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A hypothetical chemical compound is a chemical compound that has been conceived of, but is not known to have been synthesized, observed, or isolated (identified or shown to exist).

Some hypothetical compounds cannot form at all. Others might turn out to be highly unstable, decomposing, isomerizing, polymerizing, rearranging, or disproportionating. Some are thought to exist only briefly as reactive intermediates, or in vacuum (e.g. helium hydride ion).

Some cannot hold together due to steric hindrance (e.g. tetra-tert-butylmethane) or bond stress (e.g. tetrahedrane).

Some have no known pathway for synthesis (e.g. hypercubane).

Some compounds of radioactive elements have never been synthesized due to their radioactive decay and short half-lives (e.g. francium hydroxide)

Some "parent compounds" have not been or cannot be isolated, even though stable structural analogs with substituents have been discovered or synthesized (e.g. borole).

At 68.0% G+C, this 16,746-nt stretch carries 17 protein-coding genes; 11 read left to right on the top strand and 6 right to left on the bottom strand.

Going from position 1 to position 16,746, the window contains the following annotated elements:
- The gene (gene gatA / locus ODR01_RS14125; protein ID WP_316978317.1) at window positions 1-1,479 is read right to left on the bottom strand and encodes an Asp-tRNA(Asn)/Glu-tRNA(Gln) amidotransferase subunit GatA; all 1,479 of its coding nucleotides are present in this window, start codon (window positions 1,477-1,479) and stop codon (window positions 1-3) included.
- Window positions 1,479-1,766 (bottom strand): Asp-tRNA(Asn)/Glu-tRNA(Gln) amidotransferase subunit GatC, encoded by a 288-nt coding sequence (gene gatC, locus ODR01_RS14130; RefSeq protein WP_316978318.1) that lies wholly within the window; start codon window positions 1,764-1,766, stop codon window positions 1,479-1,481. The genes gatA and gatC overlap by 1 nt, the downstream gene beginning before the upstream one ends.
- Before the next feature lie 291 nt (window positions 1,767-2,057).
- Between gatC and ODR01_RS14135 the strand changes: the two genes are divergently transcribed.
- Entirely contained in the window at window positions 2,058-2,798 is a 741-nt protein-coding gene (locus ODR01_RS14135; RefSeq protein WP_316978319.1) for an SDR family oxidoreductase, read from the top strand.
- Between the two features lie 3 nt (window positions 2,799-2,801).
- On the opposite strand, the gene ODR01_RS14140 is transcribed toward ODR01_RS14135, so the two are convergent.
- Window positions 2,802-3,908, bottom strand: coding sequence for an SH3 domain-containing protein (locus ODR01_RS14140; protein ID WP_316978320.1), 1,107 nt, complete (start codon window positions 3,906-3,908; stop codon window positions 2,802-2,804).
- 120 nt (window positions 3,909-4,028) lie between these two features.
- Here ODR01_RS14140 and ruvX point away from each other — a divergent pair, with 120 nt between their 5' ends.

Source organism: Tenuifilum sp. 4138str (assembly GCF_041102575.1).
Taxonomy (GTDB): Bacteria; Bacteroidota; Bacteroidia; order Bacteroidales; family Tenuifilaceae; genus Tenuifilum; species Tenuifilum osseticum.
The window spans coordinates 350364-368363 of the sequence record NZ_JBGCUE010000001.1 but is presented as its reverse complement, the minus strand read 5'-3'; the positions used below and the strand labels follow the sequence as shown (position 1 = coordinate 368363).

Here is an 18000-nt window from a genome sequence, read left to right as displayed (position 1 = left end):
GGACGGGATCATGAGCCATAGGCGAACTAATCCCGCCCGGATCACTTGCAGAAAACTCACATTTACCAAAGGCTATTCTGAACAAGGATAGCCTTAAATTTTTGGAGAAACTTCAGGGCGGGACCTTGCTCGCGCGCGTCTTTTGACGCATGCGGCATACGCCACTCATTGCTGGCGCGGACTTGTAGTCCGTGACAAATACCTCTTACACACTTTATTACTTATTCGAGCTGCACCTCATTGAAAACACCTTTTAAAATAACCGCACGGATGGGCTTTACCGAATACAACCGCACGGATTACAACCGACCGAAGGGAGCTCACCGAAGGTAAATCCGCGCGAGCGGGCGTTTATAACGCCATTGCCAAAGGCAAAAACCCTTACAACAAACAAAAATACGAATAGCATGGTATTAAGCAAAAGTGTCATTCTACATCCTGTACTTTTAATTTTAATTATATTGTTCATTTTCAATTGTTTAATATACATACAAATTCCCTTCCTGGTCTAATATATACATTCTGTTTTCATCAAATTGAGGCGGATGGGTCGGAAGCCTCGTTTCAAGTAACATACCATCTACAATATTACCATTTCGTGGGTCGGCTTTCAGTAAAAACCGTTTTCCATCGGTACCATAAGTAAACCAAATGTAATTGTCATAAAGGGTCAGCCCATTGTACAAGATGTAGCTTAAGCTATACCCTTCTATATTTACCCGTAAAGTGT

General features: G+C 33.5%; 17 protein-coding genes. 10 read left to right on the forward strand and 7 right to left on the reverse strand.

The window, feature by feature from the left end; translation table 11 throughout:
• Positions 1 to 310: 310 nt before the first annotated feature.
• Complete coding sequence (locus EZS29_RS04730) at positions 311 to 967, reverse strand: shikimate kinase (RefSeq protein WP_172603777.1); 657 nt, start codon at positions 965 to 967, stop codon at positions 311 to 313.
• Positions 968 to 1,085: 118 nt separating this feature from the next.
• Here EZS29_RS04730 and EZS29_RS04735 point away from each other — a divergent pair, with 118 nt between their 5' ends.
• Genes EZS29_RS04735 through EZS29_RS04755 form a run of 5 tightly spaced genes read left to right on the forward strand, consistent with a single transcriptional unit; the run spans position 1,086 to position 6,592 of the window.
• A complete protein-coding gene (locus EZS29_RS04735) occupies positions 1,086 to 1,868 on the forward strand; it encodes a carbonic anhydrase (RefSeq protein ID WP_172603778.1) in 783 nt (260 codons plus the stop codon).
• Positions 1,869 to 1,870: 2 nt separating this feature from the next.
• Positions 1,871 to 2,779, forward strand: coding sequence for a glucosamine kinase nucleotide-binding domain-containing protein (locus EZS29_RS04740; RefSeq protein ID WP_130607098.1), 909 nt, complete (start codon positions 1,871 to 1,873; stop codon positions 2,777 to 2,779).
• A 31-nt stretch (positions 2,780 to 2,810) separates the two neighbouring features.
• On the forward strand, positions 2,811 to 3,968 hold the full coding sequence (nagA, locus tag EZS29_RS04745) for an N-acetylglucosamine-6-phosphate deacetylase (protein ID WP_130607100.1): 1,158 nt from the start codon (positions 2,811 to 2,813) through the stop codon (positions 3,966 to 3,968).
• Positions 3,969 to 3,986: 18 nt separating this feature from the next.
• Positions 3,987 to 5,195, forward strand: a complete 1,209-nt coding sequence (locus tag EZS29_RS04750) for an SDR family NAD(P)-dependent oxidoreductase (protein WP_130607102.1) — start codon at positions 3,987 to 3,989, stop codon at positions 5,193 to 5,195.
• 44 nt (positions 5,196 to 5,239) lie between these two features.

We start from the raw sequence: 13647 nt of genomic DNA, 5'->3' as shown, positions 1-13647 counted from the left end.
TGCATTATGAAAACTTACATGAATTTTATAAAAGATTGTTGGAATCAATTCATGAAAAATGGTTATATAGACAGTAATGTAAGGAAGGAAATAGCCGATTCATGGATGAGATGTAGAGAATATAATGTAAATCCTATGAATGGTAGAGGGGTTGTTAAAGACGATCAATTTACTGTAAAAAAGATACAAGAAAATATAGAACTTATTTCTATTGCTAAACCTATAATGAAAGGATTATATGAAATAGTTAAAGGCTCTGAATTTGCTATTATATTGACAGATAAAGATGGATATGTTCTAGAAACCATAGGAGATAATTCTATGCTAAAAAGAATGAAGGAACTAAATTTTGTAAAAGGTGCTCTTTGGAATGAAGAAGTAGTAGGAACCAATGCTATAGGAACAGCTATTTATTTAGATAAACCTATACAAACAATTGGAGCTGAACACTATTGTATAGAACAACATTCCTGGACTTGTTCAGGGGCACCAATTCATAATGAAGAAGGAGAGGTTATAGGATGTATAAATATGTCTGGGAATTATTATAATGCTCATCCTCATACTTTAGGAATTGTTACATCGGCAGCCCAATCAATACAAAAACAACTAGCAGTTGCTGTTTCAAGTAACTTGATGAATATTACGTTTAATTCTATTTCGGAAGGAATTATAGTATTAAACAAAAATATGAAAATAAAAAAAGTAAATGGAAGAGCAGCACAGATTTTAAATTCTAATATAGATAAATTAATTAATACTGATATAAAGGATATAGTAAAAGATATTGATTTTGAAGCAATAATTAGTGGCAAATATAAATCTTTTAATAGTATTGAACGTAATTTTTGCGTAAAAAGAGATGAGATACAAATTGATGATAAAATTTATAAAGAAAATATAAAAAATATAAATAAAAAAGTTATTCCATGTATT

Hypothetical compounds are often predicted or expected from known compounds, such as a families of salts for which the "parent acid" is not a stable molecule, or in which salts form with some cations but not others. "Phantom acids" such as disulfurous acid and sulfurous acid.

Hypothetical compounds are used in some thought experiments.

Some compounds long regarded as hypothetical have later been isolated. Ethylene dione was suggested in 1913 and observed spectroscopically in 2015.[1]

Other compounds were once thought to have already been produced, but are now regarded as hypothetical chemical compounds unlikely to ever be produced, such as polywater.


Stability and other properties can be predicted using energy calculations and computational chemistry.

"[Using] the Born–Haber cycle to estimate ... the heat of formation ... can be used to determine whether a hypothetical compound is stable." However, "a negative formation enthalpy does not automatically imply the existence of a hypothetical compound." The method predicts that NaCl is stable but NeCl is not. It predicted XePtF6 based on the stability of O2PtF6.[2]


  1. ^ "An elusive molecule—finally revealed". Phys.Org. 2015-07-13. Retrieved 2018-07-10.
  2. ^ Gregory S. Rohrer (19 July 2001). Structure and Bonding in Crystalline Materials. pp. 293–294. ISBN 9780521663793.